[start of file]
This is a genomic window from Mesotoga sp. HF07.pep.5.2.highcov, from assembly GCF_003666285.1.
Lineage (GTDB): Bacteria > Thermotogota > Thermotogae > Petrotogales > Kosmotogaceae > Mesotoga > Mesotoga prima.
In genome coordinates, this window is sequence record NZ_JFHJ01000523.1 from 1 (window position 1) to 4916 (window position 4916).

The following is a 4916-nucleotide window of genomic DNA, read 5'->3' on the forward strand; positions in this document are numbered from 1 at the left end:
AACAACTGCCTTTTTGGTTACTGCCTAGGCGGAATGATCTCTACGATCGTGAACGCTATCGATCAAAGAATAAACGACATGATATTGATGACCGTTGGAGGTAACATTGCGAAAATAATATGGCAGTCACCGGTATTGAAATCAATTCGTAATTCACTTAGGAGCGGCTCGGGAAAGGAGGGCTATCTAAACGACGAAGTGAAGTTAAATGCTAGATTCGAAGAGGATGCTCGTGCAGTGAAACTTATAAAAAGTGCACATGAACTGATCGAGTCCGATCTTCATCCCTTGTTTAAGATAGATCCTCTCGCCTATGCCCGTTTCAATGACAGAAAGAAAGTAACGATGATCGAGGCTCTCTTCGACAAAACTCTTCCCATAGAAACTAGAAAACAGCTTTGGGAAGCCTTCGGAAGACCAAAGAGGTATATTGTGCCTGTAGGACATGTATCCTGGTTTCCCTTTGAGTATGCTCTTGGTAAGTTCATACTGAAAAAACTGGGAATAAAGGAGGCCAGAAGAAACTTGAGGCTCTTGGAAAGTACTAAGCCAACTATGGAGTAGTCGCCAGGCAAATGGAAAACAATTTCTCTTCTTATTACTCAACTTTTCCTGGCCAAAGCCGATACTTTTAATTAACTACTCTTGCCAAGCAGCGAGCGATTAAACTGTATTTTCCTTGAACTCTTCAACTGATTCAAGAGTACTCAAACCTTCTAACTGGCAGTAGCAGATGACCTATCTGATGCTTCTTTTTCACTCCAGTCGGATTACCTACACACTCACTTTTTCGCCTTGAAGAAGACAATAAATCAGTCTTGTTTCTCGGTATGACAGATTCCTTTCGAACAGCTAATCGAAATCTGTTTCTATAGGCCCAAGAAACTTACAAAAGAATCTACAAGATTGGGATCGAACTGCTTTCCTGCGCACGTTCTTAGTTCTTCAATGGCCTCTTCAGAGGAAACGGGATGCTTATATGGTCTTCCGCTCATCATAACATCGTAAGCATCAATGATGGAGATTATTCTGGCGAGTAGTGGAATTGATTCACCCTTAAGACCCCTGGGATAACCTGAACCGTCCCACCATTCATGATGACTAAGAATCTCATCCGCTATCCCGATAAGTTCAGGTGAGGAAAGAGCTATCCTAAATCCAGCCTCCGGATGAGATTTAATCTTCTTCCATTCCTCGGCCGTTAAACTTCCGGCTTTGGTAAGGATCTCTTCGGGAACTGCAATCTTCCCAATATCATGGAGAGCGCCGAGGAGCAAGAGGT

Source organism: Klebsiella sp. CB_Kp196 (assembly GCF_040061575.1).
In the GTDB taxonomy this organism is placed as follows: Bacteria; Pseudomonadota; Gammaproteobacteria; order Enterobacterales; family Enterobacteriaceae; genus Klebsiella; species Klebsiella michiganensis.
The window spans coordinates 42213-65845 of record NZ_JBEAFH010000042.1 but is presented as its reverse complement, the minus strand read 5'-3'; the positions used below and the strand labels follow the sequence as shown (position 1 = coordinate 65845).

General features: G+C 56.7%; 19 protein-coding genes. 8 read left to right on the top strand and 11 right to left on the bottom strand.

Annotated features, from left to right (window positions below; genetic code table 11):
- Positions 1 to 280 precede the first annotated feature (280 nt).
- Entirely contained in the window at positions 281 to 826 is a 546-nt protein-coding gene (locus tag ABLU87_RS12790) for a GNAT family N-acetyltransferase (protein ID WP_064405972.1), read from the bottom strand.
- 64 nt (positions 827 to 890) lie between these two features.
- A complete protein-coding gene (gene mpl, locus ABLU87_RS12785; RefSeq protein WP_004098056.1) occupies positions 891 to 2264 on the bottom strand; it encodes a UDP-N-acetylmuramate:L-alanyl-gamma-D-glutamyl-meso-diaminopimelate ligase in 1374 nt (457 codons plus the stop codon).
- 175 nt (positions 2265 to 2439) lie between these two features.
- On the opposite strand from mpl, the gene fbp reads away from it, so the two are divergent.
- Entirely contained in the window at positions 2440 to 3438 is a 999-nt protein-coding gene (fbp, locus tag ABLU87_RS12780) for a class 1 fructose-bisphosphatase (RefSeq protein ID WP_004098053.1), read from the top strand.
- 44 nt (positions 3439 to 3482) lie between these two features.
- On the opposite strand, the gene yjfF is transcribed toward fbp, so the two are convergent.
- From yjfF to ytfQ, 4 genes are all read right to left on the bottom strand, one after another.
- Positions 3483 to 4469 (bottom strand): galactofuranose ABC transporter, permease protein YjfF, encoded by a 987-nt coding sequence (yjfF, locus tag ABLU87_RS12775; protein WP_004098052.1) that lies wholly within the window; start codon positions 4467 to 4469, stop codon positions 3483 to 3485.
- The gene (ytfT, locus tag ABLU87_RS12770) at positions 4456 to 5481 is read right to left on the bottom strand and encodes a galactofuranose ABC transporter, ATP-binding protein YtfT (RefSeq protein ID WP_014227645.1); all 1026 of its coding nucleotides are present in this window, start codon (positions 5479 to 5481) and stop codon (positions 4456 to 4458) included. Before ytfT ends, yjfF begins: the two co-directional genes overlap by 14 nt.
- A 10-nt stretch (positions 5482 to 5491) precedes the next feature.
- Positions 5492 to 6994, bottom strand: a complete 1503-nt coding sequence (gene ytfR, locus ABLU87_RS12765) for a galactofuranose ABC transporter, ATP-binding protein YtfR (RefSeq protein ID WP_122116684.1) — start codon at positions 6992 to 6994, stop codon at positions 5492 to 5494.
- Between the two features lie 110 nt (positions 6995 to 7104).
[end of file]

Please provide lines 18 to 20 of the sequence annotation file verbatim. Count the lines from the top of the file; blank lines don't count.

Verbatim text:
- 44 nt (positions 3439 to 3482) lie between these two features.
- On the opposite strand, the gene yjfF is transcribed toward fbp, so the two are convergent.
- From yjfF to ytfQ, 4 genes are all read right to left on the bottom strand, one after another.